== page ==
Japan's Toyota has overtaken US rival General Motors to become the world's biggest carmaker, a spokesman for the company has said.
Toyota is catching up with big US carmakers on their home turf
According to company figures, Toyota sold 2.348 million vehicles in the first three months of 2007.
General Motors (GM) is estimated to have sold 2.26 million cars and small trucks during the same period.
Japanese carmakers have been boosting foreign sales and making gains in the US, the world's largest car market.
Toyota has enjoyed strong sales on the back of the success of its pioneering petrol/electricity hybrid, the Prius, and new models of popular car ranges like the Camry Sedan and Corolla.
Meanwhile, its Detroit rival GM has struggled to compete as high fuel prices have driven people away from its trucks and sports utility vehicles.
The American car giant has been forced to cut thousands of jobs and close factories to turn around its business.
The first-quarter results steps up the heat on GM - which sells vehicles under a range of brands, including Saab, Buick and Cadillac - to maintain its long-held status as the world's number one carmaker by global sales.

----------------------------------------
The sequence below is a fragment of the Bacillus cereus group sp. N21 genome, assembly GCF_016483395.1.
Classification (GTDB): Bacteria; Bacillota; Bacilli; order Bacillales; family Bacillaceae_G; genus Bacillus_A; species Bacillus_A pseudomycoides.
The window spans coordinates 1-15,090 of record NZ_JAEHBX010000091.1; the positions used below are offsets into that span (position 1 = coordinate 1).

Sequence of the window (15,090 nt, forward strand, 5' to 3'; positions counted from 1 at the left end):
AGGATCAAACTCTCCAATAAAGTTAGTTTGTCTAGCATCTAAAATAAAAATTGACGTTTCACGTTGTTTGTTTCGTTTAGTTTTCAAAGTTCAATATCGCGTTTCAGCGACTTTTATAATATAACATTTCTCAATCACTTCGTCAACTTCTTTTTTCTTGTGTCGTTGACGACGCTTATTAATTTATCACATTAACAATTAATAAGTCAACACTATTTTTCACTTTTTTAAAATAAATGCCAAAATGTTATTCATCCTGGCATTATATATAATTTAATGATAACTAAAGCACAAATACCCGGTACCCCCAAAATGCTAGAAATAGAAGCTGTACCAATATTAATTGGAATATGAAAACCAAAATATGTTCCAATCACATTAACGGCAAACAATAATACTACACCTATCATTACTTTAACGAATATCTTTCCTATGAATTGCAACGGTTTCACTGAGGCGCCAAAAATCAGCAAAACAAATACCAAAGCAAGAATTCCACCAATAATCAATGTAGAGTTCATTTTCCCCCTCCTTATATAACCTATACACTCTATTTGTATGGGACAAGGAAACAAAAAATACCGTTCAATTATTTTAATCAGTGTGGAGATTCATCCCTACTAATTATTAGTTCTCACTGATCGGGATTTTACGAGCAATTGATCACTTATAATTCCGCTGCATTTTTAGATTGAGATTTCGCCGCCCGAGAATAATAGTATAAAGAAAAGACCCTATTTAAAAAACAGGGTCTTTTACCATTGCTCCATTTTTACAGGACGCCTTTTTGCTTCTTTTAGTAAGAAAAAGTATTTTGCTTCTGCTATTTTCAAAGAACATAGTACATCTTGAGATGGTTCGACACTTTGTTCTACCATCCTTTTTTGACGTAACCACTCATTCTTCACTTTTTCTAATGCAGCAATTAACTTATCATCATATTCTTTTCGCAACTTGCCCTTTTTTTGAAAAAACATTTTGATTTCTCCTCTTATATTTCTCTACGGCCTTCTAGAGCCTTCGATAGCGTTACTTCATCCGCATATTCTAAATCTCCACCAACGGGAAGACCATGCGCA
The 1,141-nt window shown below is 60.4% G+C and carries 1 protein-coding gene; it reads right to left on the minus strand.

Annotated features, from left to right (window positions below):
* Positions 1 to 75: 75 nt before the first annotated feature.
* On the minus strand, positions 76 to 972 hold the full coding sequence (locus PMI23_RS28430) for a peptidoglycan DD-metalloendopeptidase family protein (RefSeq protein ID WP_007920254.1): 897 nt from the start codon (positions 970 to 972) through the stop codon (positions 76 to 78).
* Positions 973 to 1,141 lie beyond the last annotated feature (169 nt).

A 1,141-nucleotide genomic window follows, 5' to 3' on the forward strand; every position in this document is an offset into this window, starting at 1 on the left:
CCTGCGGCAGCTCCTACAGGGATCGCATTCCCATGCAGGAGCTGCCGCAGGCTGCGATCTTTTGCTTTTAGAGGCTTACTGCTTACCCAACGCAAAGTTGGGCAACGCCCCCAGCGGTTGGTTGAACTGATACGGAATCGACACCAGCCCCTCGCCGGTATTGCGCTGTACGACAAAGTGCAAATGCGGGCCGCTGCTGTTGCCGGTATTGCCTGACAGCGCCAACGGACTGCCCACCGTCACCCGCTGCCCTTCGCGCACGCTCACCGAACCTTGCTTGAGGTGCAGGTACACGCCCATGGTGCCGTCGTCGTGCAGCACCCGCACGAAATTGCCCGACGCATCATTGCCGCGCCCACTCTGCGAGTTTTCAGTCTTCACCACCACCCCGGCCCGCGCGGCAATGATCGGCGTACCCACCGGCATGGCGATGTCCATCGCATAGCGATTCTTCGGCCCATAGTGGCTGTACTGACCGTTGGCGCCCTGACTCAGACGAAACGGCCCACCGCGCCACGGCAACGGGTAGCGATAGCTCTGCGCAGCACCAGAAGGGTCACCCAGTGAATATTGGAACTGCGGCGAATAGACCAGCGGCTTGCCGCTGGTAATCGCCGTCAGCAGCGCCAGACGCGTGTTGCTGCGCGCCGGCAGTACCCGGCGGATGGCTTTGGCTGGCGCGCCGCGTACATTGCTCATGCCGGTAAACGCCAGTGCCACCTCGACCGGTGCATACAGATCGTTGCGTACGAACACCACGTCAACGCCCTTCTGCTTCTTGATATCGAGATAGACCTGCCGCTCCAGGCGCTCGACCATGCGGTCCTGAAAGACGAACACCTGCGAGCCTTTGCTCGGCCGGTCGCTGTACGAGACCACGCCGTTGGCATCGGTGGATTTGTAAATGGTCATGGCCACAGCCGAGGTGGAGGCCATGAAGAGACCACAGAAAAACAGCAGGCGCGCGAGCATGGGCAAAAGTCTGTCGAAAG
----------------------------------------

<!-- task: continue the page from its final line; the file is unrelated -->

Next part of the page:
One lucrative avenue GM is pursuing is the coveted Chinese market, where it is already the market leader with sales of 876,000 cars in 2006 through its joint ventures.
The firm is investing about $1bn (£500m) annually in order to reach its target of selling an additional 500,000 cars a year in China.
GM has been forced to go green as consumers start to snub SUVs
The battle between Toyota and GM for the top spot will be keenly monitored until annual production figures reveal any transformation in the pecking order.
But Toyota spokesman Paul Nolasco said overtaking GM was not Toyota's first priority.
"Our goal has never been to sell the most cars in the world," Nolasco said. "We simply want to be the best in quality. After that, sales will take care of themselves."
One lingering concern for the Japanese carmaker loved by the America consumer comes from lawmakers in big manufacturing states in the US.
They assert US carmakers are being unfairly penalised by the Japanese government keeping the yen artificially low.